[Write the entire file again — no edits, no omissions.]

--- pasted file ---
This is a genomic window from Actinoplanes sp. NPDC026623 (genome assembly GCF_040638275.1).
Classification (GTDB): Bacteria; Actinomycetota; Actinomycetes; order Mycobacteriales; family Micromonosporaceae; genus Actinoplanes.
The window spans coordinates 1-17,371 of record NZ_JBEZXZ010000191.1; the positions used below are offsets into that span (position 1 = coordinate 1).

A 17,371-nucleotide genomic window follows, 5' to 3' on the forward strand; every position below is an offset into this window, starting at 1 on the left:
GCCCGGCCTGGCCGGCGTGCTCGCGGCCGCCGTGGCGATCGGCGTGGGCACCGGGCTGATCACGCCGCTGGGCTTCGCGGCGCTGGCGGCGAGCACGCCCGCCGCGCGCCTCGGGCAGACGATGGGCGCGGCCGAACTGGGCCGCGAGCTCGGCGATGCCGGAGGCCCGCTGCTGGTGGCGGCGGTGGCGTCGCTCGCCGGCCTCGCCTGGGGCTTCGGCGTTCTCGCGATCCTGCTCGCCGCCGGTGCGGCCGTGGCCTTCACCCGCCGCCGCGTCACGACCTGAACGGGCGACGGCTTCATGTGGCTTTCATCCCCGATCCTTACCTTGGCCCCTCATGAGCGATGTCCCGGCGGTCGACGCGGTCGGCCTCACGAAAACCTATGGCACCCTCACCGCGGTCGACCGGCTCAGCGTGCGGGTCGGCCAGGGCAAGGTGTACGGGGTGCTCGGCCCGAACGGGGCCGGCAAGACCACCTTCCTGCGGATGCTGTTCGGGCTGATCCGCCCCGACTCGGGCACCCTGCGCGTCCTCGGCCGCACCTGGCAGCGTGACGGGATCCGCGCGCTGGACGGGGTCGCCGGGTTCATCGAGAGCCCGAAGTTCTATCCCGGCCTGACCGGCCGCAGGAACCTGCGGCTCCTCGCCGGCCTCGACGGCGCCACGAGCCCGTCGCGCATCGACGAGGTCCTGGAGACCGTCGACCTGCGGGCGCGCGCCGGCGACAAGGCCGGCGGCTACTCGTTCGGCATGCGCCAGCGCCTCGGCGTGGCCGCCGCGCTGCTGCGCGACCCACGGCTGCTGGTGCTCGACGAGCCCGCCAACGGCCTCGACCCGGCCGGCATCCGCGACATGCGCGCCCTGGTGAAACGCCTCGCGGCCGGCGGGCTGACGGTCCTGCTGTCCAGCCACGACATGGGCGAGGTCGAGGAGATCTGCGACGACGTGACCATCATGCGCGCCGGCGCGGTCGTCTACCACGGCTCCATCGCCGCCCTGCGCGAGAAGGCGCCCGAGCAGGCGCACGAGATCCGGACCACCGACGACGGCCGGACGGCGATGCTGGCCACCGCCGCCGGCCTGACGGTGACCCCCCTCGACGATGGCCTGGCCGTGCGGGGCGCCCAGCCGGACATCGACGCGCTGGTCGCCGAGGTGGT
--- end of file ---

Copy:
This is a genomic window from Actinoplanes sp. NPDC026623 (genome assembly GCF_040638275.1).
Classification (GTDB): Bacteria; Actinomycetota; Actinomycetes; order Mycobacteriales; family Micromonosporaceae; genus Actinoplanes.
The window spans coordinates 1-17,371 of record NZ_JBEZXZ010000191.1; the positions used below are offsets into that span (position 1 = coordinate 1).

A 17,371-nucleotide genomic window follows, 5' to 3' on the forward strand; every position below is an offset into this window, starting at 1 on the left:
GCCCGGCCTGGCCGGCGTGCTCGCGGCCGCCGTGGCGATCGGCGTGGGCACCGGGCTGATCACGCCGCTGGGCTTCGCGGCGCTGGCGGCGAGCACGCCCGCCGCGCGCCTCGGGCAGACGATGGGCGCGGCCGAACTGGGCCGCGAGCTCGGCGATGCCGGAGGCCCGCTGCTGGTGGCGGCGGTGGCGTCGCTCGCCGGCCTCGCCTGGGGCTTCGGCGTTCTCGCGATCCTGCTCGCCGCCGGTGCGGCCGTGGCCTTCACCCGCCGCCGCGTCACGACCTGAACGGGCGACGGCTTCATGTGGCTTTCATCCCCGATCCTTACCTTGGCCCCTCATGAGCGATGTCCCGGCGGTCGACGCGGTCGGCCTCACGAAAACCTATGGCACCCTCACCGCGGTCGACCGGCTCAGCGTGCGGGTCGGCCAGGGCAAGGTGTACGGGGTGCTCGGCCCGAACGGGGCCGGCAAGACCACCTTCCTGCGGATGCTGTTCGGGCTGATCCGCCCCGACTCGGGCACCCTGCGCGTCCTCGGCCGCACCTGGCAGCGTGACGGGATCCGCGCGCTGGACGGGGTCGCCGGGTTCATCGAGAGCCCGAAGTTCTATCCCGGCCTGACCGGCCGCAGGAACCTGCGGCTCCTCGCCGGCCTCGACGGCGCCACGAGCCCGTCGCGCATCGACGAGGTCCTGGAGACCGTCGACCTGCGGGCGCGCGCCGGCGACAAGGCCGGCGGCTACTCGTTCGGCATGCGCCAGCGCCTCGGCGTGGCCGCCGCGCTGCTGCGCGACCCACGGCTGCTGGTGCTCGACGAGCCCGCCAACGGCCTCGACCCGGCCGGCATCCGCGACATGCGCGCCCTGGTGAAACGCCTCGCGGCCGGCGGGCTGACGGTCCTGCTGTCCAGCCACGACATGGGCGAGGTCGAGGAGATCTGCGACGACGTGACCATCATGCGCGCCGGCGCGGTCGTCTACCACGGCTCCATCGCCGCCCTGCGCGAGAAGGCGCCCGAGCAGGCGCACGAGATCCGGACCACCGACGACGGCCGGACGGCGATGCTGGCCACCGCCGCCGGCCTGACGGTGACCCCCCTCGACGATGGCCTGGCCGTGCGGGGCGCCCAGCCGGACATCGACGCGCTGGTCGCCGAGGTGGT